A new coronavirus variant that has been branded the “worst ever” mutation of the disease has already reached Europe, a virologist said today.
A patient in Belgium fell ill with the B.1.1.529 variant of the virus, which was first detected in South Africa.
Belgian Health Minister Frank Vandenbroucke said: “We have one case of this variant that is confirmed. It’s someone who came from abroad.”
It was disclosed that the patient has no known links with South Africa and had travelled to Belgium from Egypt.
Marc Van Ranst, whose laboratory works closely with Belgium’s public health body Sciensano, said the person first developed symptoms on November 22.
The new variant is set to be given the official name of “Nu” by the World Health Organisation as that is the next available letter in the Greek alphabet.
The Greek naming system for Covid-19 variants of interest and concern was introduced by the WHO at the end of May to make new strains of the virus easier to remember.
The labels such as Alpha, Beta, Gamma, Delta do not replace the scientific names for the variants – for example, the scientific name of the Nu variant is B.1.1.529.
The UK’s Health Secretary Sajid Javid said there was “huge international concern” over the new strain.
He told the House of Commons that experience has shown “we must move quickly and at the earliest possible moment”.
He added there were concerns the variant may be more transmissible, make vaccines less effective, and may affect one of the UK’s Covid treatments, Ronapreve.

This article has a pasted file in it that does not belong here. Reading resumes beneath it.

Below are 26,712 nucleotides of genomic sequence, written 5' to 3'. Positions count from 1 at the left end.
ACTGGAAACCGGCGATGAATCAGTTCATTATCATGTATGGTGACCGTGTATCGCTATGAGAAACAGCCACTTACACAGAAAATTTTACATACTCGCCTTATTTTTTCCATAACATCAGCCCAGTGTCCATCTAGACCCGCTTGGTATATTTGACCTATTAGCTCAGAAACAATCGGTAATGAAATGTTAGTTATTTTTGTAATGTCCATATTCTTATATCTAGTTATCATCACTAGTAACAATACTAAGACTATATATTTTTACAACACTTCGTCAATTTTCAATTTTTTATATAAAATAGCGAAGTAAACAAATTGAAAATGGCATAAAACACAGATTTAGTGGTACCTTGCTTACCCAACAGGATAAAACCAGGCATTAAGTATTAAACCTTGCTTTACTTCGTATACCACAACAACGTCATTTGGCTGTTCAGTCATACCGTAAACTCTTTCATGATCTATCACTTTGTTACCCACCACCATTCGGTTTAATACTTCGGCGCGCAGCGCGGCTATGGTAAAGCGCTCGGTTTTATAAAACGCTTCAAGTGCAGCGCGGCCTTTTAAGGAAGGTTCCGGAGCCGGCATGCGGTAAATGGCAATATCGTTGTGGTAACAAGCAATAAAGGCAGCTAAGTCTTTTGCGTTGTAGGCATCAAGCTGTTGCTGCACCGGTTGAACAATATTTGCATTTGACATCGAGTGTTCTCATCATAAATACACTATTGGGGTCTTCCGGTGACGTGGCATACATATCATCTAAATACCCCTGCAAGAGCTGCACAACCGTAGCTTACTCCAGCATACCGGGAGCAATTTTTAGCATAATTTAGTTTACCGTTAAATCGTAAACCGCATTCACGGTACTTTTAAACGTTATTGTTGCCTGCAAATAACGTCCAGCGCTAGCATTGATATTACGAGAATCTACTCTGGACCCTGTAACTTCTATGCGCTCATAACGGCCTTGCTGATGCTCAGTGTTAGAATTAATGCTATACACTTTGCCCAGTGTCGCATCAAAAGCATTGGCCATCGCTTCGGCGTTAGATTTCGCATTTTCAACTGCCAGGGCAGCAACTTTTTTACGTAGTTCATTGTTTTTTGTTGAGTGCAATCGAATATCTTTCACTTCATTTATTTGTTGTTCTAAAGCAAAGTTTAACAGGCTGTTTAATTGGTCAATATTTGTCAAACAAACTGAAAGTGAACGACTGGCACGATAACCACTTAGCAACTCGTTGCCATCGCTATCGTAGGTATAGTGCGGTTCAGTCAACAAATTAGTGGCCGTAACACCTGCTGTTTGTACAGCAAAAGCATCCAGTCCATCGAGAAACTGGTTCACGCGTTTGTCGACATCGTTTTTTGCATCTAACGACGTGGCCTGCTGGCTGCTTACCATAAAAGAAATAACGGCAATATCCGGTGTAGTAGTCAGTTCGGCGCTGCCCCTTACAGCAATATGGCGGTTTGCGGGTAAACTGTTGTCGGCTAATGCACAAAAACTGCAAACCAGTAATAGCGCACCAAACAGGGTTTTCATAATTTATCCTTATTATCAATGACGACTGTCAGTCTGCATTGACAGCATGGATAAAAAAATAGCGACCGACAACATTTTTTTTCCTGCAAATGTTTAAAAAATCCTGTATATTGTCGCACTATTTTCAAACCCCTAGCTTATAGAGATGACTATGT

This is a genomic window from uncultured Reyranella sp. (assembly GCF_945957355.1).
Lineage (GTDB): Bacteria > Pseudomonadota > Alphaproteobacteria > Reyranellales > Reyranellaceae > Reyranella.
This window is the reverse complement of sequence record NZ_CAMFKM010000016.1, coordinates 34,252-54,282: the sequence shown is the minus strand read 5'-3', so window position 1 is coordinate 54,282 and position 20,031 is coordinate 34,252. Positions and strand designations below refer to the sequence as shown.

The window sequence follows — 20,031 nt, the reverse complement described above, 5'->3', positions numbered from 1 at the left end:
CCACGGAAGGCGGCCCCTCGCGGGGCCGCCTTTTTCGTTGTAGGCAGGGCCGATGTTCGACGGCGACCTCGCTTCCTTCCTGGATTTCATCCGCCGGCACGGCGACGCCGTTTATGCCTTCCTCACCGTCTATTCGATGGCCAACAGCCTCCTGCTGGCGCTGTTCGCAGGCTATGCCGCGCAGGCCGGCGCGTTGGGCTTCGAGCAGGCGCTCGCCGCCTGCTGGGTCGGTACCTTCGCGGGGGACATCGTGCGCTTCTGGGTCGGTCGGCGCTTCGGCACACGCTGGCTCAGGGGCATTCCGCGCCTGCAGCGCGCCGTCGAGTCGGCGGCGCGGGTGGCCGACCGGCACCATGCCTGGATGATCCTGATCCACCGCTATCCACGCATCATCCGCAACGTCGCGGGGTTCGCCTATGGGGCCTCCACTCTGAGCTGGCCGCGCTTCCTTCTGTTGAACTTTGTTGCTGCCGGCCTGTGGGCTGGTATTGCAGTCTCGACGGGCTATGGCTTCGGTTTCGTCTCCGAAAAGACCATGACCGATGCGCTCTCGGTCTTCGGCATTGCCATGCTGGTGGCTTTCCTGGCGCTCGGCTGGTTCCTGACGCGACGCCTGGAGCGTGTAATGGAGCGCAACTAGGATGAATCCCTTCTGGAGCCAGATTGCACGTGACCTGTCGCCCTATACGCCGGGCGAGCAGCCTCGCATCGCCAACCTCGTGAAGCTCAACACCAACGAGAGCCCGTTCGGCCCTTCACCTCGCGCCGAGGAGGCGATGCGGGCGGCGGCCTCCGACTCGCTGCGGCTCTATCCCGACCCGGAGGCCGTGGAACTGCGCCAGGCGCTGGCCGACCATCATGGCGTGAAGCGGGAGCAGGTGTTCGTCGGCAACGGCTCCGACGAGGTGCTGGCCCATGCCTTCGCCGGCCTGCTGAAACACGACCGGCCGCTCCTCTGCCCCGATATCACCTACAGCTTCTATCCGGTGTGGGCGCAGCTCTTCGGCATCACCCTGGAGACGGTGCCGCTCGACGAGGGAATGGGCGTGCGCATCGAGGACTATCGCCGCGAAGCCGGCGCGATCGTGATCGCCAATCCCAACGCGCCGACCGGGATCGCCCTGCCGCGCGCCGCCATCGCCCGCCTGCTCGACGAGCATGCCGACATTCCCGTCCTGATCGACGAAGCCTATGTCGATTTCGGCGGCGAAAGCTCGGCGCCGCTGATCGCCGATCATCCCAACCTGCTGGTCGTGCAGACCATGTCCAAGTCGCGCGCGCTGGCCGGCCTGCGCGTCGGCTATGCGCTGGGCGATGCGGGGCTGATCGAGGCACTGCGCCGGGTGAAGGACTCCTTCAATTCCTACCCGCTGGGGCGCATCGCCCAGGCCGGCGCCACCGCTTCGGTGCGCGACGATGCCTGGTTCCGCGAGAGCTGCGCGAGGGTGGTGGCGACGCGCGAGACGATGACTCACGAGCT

He told MPs it was “highly likely” the B.1.1.529 variant had already spread from Africa to other countries.
The Government added South Africa, Botswana, Lesotho, Eswatini, Zimbabwe and Namibia to the UK’s travel red list on Thursday evening.
Passengers arriving in the UK from these countries from 4am on Sunday will be required to book and pay for a Government-approved hotel quarantine for 10 days.
Downing Street urged anyone who has arrived from these countries recently to get tested.
Other countries including Germany, Italy, France, Israel and Singapore have also restricted travel over the variant, and European Commission president Ursula von der Leyen has proposed stopping air travel from the southern African region.
However, South Africa’s foreign minister Naledi Pandor said on Friday that the UK’s decision to ban flights “seems to have been rushed”.
Professor Ravi Gupta, a professor of clinical microbiology at the University of Cambridge, said: “B.1.1.529 has signatures of cumulative mutation indicating that it emerged in a chronic infection.
“B.1.1.529 does certainly look of significant concern based on mutations present.
“Many have been shown to impact binding by neutralising antibodies, and some are known to increase the ability of virus to enter cells or to make them fuse together to allow cell-cell spread.”